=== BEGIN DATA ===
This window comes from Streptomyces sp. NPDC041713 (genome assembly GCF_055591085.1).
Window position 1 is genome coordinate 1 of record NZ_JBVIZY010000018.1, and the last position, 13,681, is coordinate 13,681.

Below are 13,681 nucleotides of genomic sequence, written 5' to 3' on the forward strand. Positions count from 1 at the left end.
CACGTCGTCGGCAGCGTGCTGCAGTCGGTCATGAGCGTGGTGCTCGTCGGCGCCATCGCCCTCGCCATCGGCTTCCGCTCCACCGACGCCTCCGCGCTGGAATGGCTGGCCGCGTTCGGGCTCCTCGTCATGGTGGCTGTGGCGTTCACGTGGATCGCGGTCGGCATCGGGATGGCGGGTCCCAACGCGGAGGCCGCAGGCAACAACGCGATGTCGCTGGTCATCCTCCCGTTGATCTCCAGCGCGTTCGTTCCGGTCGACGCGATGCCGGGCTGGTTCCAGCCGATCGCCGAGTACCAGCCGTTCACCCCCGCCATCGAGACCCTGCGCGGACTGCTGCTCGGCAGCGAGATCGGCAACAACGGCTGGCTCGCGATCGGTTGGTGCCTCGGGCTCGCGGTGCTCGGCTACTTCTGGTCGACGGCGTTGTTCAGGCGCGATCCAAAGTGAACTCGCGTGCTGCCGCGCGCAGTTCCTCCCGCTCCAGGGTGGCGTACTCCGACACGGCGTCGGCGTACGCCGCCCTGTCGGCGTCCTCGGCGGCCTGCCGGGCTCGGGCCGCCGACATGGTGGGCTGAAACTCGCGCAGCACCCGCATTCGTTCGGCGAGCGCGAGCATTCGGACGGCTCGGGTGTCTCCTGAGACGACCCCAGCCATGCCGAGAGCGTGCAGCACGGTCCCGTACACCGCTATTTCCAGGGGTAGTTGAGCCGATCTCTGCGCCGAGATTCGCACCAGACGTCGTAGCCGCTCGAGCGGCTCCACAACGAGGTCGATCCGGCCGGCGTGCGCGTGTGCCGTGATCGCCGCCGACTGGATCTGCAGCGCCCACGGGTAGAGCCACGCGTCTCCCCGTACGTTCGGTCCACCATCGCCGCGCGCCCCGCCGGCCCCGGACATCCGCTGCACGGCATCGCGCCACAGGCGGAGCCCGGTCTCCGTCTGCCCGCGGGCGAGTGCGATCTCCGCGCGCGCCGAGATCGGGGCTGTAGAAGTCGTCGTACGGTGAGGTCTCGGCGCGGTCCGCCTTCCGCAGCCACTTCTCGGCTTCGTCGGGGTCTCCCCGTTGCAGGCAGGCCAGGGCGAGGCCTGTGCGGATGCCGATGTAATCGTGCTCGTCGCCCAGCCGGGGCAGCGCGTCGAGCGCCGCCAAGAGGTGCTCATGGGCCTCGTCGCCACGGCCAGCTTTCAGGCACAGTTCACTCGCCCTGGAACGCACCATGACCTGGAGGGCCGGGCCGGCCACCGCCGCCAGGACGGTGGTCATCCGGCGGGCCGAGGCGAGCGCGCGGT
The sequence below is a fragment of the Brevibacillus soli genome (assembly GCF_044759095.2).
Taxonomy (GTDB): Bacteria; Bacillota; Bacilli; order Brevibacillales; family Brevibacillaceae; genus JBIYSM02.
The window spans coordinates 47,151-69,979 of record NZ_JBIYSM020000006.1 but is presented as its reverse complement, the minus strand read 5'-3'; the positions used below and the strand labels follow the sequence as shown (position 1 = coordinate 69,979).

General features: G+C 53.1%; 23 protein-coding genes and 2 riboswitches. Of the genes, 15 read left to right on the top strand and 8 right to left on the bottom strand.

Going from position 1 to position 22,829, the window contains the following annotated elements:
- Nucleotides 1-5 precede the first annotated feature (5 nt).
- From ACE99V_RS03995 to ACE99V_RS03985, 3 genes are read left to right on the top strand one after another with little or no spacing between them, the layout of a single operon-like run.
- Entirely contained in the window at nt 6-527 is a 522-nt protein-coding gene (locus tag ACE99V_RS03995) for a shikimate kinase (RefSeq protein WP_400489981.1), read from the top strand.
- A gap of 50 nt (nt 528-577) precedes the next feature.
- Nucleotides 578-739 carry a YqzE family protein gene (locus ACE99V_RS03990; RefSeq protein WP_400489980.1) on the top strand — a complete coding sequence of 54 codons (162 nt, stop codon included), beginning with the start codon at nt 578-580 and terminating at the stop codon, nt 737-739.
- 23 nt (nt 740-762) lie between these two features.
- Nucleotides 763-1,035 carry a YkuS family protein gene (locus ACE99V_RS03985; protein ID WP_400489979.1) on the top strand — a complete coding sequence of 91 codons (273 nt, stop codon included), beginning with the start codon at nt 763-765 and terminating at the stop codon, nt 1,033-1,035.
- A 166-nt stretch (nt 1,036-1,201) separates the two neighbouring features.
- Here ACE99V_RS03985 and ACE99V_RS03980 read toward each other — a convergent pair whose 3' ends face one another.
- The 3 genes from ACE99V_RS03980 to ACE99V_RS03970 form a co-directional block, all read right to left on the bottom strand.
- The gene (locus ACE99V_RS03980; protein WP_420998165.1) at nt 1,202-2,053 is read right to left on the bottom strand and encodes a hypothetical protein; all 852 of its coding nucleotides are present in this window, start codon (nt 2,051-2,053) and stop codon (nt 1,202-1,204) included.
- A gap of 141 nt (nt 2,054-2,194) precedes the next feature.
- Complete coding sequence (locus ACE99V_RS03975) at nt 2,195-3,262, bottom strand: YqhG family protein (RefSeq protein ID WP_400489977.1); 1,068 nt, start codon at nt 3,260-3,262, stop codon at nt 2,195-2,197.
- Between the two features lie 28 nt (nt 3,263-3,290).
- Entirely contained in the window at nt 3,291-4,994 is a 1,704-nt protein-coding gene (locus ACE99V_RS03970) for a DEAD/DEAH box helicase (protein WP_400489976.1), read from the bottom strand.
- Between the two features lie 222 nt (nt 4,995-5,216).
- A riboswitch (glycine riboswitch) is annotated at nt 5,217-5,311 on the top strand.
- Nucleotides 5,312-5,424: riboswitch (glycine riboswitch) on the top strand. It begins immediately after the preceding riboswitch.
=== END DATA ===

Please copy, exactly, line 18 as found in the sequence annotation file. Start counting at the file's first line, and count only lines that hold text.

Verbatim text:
- Here ACE99V_RS03985 and ACE99V_RS03980 read toward each other — a convergent pair whose 3' ends face one another.